As a conclusion, I would like to share women efforts in promoting peacebuilding in Indonesia. Firstly, Cultural reconstruction efforts through education in its wide sense, from education in family life to formal education in school then non formal education in society life. To reconstruct the culture, particularly the culture of peace is very important. Why? Respect for different culture and religion should be incorporated into education curriculum at various levels, whether in state or private education institutions.

These efforts are absolutely very much needed because culture of peace, tolerant and inclusive cannot emerge naturally and spontaneously in society, instead it must be arranged in such way through education system, particularly in family education. I do believe that peacebuilding must be begun from home, from family life.

Secondly, Religious reinterpretation, especially Islamic reinterpretations. Some efforts have been done regarding promoting humanistic, inclusive and progressive Islamic interpretations which are more conducive for the fulfillment democracy and the principles of human rights. Those are the real Islamic teachings which are compatible with the democratic values and will free human being from all form of violence, tyranny, hatred and injustice.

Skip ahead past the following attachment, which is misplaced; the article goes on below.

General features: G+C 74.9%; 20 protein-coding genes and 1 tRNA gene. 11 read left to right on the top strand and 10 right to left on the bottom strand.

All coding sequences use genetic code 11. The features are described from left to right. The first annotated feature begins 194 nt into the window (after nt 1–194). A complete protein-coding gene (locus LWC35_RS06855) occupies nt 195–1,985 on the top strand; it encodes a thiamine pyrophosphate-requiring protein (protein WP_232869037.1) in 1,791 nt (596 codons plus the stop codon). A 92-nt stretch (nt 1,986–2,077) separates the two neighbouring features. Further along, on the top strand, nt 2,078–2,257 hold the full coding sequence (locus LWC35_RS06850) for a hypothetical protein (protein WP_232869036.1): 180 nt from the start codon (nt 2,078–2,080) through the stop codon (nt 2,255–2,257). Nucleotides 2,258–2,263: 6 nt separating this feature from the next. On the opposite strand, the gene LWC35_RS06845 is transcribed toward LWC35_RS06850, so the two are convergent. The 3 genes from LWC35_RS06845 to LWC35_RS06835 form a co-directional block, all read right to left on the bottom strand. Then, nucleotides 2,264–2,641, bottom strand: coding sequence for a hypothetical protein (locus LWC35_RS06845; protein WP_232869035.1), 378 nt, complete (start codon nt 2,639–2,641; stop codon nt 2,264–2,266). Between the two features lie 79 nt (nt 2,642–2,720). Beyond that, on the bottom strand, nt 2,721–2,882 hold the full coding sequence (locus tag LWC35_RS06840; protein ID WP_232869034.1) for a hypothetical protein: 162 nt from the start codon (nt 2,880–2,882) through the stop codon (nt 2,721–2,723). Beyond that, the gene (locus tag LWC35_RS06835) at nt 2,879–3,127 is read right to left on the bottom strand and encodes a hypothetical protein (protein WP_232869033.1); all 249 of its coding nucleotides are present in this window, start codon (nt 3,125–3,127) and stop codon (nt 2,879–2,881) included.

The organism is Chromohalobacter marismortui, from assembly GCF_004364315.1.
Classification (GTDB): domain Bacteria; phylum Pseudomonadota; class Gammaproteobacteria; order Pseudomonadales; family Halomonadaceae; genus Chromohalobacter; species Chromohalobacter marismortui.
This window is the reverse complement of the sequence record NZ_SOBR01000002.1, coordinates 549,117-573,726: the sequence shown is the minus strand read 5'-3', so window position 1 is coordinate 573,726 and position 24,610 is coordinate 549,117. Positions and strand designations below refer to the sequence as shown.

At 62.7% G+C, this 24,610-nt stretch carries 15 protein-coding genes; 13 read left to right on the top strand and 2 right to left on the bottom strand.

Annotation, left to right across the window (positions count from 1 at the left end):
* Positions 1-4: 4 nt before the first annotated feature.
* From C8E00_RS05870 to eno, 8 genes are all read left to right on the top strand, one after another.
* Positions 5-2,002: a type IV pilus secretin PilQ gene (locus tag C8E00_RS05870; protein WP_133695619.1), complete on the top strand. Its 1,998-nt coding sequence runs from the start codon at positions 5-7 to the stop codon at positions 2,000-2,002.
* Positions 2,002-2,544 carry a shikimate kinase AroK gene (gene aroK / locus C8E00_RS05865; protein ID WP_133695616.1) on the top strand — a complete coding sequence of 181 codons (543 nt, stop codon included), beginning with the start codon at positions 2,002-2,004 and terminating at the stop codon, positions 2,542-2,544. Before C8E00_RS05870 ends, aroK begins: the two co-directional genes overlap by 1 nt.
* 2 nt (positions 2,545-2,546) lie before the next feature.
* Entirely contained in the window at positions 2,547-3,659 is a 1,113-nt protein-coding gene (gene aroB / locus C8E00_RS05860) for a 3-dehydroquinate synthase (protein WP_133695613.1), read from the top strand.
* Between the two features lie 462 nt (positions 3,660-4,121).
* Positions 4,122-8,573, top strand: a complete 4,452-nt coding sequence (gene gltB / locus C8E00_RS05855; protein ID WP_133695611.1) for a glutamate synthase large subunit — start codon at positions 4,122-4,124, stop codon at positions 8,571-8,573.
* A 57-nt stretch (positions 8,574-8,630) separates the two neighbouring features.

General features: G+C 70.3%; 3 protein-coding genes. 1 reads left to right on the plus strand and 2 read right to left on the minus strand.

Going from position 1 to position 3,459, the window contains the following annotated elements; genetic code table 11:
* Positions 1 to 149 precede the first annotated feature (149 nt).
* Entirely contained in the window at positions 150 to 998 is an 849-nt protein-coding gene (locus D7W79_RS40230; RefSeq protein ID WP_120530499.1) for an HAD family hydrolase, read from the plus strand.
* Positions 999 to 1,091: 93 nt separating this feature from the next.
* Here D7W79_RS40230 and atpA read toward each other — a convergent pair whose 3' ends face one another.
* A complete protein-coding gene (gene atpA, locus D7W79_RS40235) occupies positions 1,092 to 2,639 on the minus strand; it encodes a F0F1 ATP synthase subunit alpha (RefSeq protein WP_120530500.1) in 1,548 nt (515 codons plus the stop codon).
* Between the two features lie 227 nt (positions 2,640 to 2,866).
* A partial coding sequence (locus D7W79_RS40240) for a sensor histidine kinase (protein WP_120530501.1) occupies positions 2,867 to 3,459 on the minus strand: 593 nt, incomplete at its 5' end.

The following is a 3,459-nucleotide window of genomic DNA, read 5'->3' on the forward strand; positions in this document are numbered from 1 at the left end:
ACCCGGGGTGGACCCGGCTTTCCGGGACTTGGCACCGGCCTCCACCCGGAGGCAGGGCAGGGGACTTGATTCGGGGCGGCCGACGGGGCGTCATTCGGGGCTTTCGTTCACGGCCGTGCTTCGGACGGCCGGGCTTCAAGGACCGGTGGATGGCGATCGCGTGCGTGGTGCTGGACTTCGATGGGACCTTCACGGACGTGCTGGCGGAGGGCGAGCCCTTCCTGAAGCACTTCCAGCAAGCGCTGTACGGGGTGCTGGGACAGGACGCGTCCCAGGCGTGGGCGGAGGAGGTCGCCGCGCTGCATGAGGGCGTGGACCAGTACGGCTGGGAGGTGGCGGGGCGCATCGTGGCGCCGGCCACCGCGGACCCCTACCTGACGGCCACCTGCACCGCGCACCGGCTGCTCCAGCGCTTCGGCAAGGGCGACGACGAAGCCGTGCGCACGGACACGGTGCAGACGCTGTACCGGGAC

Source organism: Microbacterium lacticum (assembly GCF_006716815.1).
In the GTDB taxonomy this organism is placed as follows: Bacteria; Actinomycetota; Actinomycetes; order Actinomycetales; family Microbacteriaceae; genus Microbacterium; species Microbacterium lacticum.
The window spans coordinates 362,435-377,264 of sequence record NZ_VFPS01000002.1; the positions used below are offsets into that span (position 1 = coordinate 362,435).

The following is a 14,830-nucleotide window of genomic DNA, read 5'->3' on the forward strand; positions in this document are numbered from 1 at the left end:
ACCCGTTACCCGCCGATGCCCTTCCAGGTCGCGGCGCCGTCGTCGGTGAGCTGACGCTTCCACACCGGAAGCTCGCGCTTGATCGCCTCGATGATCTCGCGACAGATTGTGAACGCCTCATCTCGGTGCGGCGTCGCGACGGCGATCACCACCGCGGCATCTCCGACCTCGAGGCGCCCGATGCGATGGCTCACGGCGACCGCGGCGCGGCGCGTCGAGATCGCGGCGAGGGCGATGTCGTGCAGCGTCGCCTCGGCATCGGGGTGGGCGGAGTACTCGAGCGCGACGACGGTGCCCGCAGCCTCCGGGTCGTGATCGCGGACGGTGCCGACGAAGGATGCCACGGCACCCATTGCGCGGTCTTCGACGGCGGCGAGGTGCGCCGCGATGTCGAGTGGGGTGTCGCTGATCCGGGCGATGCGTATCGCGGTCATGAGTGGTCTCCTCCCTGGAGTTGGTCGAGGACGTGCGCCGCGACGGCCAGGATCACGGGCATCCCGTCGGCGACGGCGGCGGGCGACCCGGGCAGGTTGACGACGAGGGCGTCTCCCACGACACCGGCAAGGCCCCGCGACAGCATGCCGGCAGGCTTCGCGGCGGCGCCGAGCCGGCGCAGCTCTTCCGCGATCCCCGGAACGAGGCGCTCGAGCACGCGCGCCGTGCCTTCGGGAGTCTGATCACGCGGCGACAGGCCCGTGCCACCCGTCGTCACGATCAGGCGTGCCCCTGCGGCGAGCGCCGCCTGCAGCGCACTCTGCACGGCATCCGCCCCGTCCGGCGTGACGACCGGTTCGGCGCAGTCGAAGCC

Last but not least, law reform efforts. Many efforts have been done in line with amending and revision of some important laws and public policies which are not conducive to peacebuilding goals. As a consequence, we need to encourage awareness and sensitivity to variety and diversity. In this context, regulations and all public policies in Indonesia must take into account such diversity. Hence, it is hoped that a model of diversity which is inclusive, open, guarantees freedom of religion and minimizes state intervention can emerge.